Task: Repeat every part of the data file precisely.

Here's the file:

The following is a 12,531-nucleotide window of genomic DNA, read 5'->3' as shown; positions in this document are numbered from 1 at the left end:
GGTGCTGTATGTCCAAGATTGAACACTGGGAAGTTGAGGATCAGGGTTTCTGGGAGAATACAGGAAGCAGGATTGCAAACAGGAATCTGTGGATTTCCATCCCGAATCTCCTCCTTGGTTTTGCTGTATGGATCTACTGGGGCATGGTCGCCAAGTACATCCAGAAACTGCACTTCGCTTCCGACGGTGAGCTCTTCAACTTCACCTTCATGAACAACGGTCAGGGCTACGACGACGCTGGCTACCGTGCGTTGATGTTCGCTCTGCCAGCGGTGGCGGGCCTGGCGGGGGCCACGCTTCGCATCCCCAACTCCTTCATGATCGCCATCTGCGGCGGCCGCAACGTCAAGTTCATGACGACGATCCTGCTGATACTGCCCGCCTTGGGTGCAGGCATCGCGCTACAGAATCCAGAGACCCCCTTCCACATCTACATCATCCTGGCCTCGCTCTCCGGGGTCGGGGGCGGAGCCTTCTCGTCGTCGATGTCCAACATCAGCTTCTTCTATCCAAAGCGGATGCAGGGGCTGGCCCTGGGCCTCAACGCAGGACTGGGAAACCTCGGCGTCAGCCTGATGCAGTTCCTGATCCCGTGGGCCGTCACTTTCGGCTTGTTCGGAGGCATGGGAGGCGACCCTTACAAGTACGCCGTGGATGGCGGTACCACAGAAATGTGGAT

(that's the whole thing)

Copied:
The following is a 12,531-nucleotide window of genomic DNA, read 5'->3' as shown; positions in this document are numbered from 1 at the left end:
GGTGCTGTATGTCCAAGATTGAACACTGGGAAGTTGAGGATCAGGGTTTCTGGGAGAATACAGGAAGCAGGATTGCAAACAGGAATCTGTGGATTTCCATCCCGAATCTCCTCCTTGGTTTTGCTGTATGGATCTACTGGGGCATGGTCGCCAAGTACATCCAGAAACTGCACTTCGCTTCCGACGGTGAGCTCTTCAACTTCACCTTCATGAACAACGGTCAGGGCTACGACGACGCTGGCTACCGTGCGTTGATGTTCGCTCTGCCAGCGGTGGCGGGCCTGGCGGGGGCCACGCTTCGCATCCCCAACTCCTTCATGATCGCCATCTGCGGCGGCCGCAACGTCAAGTTCATGACGACGATCCTGCTGATACTGCCCGCCTTGGGTGCAGGCATCGCGCTACAGAATCCAGAGACCCCCTTCCACATCTACATCATCCTGGCCTCGCTCTCCGGGGTCGGGGGCGGAGCCTTCTCGTCGTCGATGTCCAACATCAGCTTCTTCTATCCAAAGCGGATGCAGGGGCTGGCCCTGGGCCTCAACGCAGGACTGGGAAACCTCGGCGTCAGCCTGATGCAGTTCCTGATCCCGTGGGCCGTCACTTTCGGCTTGTTCGGAGGCATGGGAGGCGACCCTTACAAGTACGCCGTGGATGGCGGTACCACAGAAATGTGGAT